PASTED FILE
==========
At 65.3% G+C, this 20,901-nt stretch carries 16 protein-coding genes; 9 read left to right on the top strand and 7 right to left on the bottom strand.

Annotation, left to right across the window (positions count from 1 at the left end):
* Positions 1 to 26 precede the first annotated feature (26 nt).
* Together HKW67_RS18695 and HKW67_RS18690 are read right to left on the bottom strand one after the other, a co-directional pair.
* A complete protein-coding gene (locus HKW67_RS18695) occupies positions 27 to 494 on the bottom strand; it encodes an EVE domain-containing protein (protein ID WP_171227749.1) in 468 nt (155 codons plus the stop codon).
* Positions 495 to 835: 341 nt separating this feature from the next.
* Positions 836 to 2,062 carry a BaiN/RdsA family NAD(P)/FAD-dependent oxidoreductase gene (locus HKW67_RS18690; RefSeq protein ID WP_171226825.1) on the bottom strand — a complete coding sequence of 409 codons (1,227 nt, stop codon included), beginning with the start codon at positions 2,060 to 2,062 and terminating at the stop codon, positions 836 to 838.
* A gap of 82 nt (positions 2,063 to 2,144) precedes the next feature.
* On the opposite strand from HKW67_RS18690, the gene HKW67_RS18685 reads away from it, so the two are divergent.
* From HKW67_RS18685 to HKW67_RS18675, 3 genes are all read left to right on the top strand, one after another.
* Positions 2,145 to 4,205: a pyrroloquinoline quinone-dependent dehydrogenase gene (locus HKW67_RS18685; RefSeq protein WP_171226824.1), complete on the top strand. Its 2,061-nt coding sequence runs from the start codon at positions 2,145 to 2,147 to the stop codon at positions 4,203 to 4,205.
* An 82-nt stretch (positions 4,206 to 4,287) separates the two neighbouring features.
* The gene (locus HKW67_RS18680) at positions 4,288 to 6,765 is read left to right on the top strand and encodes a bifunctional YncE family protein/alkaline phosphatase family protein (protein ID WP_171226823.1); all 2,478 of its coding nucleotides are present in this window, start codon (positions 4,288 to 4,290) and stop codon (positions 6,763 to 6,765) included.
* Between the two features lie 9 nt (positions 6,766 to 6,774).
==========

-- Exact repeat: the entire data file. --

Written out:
At 65.3% G+C, this 20,901-nt stretch carries 16 protein-coding genes; 9 read left to right on the top strand and 7 right to left on the bottom strand.

Annotation, left to right across the window (positions count from 1 at the left end):
* Positions 1 to 26 precede the first annotated feature (26 nt).
* Together HKW67_RS18695 and HKW67_RS18690 are read right to left on the bottom strand one after the other, a co-directional pair.
* A complete protein-coding gene (locus HKW67_RS18695) occupies positions 27 to 494 on the bottom strand; it encodes an EVE domain-containing protein (protein ID WP_171227749.1) in 468 nt (155 codons plus the stop codon).
* Positions 495 to 835: 341 nt separating this feature from the next.
* Positions 836 to 2,062 carry a BaiN/RdsA family NAD(P)/FAD-dependent oxidoreductase gene (locus HKW67_RS18690; RefSeq protein ID WP_171226825.1) on the bottom strand — a complete coding sequence of 409 codons (1,227 nt, stop codon included), beginning with the start codon at positions 2,060 to 2,062 and terminating at the stop codon, positions 836 to 838.
* A gap of 82 nt (positions 2,063 to 2,144) precedes the next feature.
* On the opposite strand from HKW67_RS18690, the gene HKW67_RS18685 reads away from it, so the two are divergent.
* From HKW67_RS18685 to HKW67_RS18675, 3 genes are all read left to right on the top strand, one after another.
* Positions 2,145 to 4,205: a pyrroloquinoline quinone-dependent dehydrogenase gene (locus HKW67_RS18685; RefSeq protein WP_171226824.1), complete on the top strand. Its 2,061-nt coding sequence runs from the start codon at positions 2,145 to 2,147 to the stop codon at positions 4,203 to 4,205.
* An 82-nt stretch (positions 4,206 to 4,287) separates the two neighbouring features.
* The gene (locus HKW67_RS18680) at positions 4,288 to 6,765 is read left to right on the top strand and encodes a bifunctional YncE family protein/alkaline phosphatase family protein (protein ID WP_171226823.1); all 2,478 of its coding nucleotides are present in this window, start codon (positions 4,288 to 4,290) and stop codon (positions 6,763 to 6,765) included.
* Between the two features lie 9 nt (positions 6,766 to 6,774).